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Spotlight: Tech. Sgt. David Flores

NAVAL AIR STATION FORT WORTH JOINT RESERVE BASE, Texas -- Tech. Sgt. David Flores, 73rd Aerial Port Squadron unit training manager, shares why he joined the military and his career goals while being interviewed for Spotlight July 14, 2018. The Spotlight series gives a behind-the-scenes look at the men and women who are the driving force of the 301st Fighter Wing.

NAVAL AIR STATION FORT WORTH JOINT RESERVE BASE, Texas -- Tech. Sgt. David Flores, 73rd Aerial Port Squadron unit training manager, shares why he joined the military and his career goals while being interviewed for Spotlight July 14, 2018. The Spotlight series gives a behind-the-scenes look at the men and women who are the driving force of the 301st Fighter Wing.

NAVAL AIR STATION FORT WORTH JOINT RESERVE BASE, Texas --

In this edition of Spotlight Tech. Sgt. David Flores, a 73rd Aerial Port Squadron unit training manager, shares why he joined the military and his career goals.

Q: What did you want to do as a kid?

Flores: As a kid, I wanted to do what I think a lot of kids wanted to do, which is be a pilot. I wanted to fly jets.

 

Q: Why did you join the military?

Flores: You know, it’s kind of a clichéd answer, but I really did want to serve my country. I wanted to be part of the uniformed service. My father was in the Air Force; he served in Vietnam. I joined really late, actually. But being in that position, being the age that I was, my mindset wasn’t to gain stuff from joining the Air Force, it was to contribute and to serve. So, that’s why I joined.

 

Q: What are your hobbies?

Flores: Well, these days my hobbies are a lot of Air Force work, a lot of additional duties. But I do have some firearms. I do like to shoot. Martial Arts training, which I guess you could consider that a hobby, was a way of life for a long time for me. And family, hanging out with kids. I have a lot of those and that’s a real big thing for me, work-life balance, and trying to spend enough time with the family.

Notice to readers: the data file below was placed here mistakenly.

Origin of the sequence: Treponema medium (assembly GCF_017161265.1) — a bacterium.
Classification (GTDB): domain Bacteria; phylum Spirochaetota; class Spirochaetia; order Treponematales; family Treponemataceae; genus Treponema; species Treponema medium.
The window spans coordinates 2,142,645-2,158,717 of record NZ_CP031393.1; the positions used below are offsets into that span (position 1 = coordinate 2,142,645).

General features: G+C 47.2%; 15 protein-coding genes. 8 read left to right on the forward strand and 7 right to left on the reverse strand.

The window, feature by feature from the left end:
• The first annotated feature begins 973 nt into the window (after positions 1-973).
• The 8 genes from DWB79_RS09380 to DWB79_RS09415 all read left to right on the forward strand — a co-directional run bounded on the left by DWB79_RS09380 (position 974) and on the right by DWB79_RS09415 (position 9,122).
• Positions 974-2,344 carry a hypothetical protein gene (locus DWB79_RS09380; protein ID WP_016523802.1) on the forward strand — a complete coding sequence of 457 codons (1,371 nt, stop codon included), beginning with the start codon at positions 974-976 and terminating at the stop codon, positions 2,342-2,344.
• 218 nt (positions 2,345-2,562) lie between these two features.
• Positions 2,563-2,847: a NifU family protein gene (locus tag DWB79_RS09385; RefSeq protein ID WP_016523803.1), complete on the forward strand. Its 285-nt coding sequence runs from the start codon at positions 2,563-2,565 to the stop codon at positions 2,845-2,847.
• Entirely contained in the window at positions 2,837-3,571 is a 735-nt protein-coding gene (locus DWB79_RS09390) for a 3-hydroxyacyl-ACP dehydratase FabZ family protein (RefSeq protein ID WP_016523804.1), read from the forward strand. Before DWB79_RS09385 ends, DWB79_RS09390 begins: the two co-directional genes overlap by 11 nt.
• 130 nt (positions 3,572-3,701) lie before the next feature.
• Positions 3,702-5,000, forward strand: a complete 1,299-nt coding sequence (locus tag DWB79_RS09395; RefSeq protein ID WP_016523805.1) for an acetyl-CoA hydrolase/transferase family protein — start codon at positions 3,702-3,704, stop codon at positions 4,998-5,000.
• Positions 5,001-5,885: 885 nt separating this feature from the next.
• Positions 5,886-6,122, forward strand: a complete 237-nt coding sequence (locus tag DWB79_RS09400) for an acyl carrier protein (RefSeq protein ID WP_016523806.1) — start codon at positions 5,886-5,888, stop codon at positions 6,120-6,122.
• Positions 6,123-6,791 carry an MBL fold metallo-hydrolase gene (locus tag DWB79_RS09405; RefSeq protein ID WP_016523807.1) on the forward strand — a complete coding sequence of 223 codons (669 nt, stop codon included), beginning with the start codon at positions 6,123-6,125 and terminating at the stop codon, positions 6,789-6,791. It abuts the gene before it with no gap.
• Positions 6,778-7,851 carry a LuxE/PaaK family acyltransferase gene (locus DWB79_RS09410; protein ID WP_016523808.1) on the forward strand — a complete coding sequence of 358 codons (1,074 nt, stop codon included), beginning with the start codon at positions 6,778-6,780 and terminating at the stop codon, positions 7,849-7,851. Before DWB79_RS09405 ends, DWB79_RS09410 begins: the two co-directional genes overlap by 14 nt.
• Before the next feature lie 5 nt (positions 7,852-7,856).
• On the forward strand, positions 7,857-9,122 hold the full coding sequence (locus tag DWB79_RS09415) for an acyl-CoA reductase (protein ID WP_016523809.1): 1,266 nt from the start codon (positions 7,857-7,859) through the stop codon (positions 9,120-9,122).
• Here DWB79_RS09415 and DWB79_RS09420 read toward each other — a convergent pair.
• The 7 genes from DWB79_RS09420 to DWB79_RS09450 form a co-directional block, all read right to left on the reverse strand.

Q: What is something people don’t as well about you?

Flores: Oh boy, well, I don’t know if I want people to know everything about me, but I think what a lot of people might be surprised to know about me is my long-term study of Chinese Kung Fu. Most people say I’m pretty friendly, open, but they’ve never seen a different, more aggressive side of me that can be there when I need it. But they would never guess, I don’t think, that I have a pretty strong Martial Arts background. It’s something that I think catches people off guard sometimes. That and my limited knowledge of Cantonese.

 

Q: What is your favorite part of the job?

Flores: That’s a tough one. I think it’s the people, really. That’s what I enjoy the most about being out here. [Seeing the] airplanes and jets are cool. That’s always fun, but I don’t get to do that a whole lot. So coming out here and being in this position especially, the unit training manager, gives me a lot of opportunity to interact with the squadron and various members of all levels. Sometimes I get to talk to officers, which is something I’m always trying to work on. So I think having the chance to talk to people, and interact with everybody, and affect good change, a positive change with their training is what I enjoy most about it.

 

Q: What are your career goals?

Flores: Well, what’s in front of me right now is going for that next stripe. I just completed NCO Academy. So that brings me closer to achieving that goal and I think first sergeant is something I’m eyeballing in the not too distant future. Probably the same as a lots of people. I want to get as far as I can, as high as I can, see as much of the world and the Air Force as I can. So I’m pretty open with what that might look like, but I do know I have a good short-term plan in place. I whole-heartedly believe in Servant Leadership and throughout my career that’s what I want to cultivate and demonstrate.

 

Q: What would you say to people who might want to join the reserve, but think it’s too late to do so?   

Flores: Do it! One thing I learned in basic training was age is just a number. You can be 30 and not know in military terms as much as the 20-year-old sitting next to you. You do have some advantages in life experiences, but I say do it. It’s never too late. I joined at 30 and I was at the top-10 percent of my flight. I was doing things physically I wasn’t sure I was going to be able to do, but I did, and found some good motivation. So yeah, it’s never too late.

 

Q: Is there anything else you would like to add?

Flores: Have a fine Air Force Day!